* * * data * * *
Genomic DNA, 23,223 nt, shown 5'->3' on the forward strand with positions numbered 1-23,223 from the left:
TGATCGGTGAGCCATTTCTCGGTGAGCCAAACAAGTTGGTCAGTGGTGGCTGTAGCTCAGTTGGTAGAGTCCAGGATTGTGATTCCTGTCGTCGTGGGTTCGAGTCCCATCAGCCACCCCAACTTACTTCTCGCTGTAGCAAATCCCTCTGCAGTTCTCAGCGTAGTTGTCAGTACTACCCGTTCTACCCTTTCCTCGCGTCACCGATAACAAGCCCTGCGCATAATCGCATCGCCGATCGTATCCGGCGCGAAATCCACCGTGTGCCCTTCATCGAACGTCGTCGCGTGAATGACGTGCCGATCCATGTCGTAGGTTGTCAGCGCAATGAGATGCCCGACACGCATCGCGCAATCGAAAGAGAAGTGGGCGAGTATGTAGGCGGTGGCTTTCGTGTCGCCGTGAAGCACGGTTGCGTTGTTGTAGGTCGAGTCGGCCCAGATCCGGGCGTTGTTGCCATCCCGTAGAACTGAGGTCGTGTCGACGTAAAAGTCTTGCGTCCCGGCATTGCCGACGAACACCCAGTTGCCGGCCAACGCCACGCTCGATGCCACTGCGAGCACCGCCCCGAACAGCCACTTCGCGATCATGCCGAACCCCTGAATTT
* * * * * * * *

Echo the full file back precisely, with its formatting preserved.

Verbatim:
Genomic DNA, 23,223 nt, shown 5'->3' on the forward strand with positions numbered 1-23,223 from the left:
TGATCGGTGAGCCATTTCTCGGTGAGCCAAACAAGTTGGTCAGTGGTGGCTGTAGCTCAGTTGGTAGAGTCCAGGATTGTGATTCCTGTCGTCGTGGGTTCGAGTCCCATCAGCCACCCCAACTTACTTCTCGCTGTAGCAAATCCCTCTGCAGTTCTCAGCGTAGTTGTCAGTACTACCCGTTCTACCCTTTCCTCGCGTCACCGATAACAAGCCCTGCGCATAATCGCATCGCCGATCGTATCCGGCGCGAAATCCACCGTGTGCCCTTCATCGAACGTCGTCGCGTGAATGACGTGCCGATCCATGTCGTAGGTTGTCAGCGCAATGAGATGCCCGACACGCATCGCGCAATCGAAAGAGAAGTGGGCGAGTATGTAGGCGGTGGCTTTCGTGTCGCCGTGAAGCACGGTTGCGTTGTTGTAGGTCGAGTCGGCCCAGATCCGGGCGTTGTTGCCATCCCGTAGAACTGAGGTCGTGTCGACGTAAAAGTCTTGCGTCCCGGCATTGCCGACGAACACCCAGTTGCCGGCCAACGCCACGCTCGATGCCACTGCGAGCACCGCCCCGAACAGCCACTTCGCGATCATGCCGAACCCCTGAATTT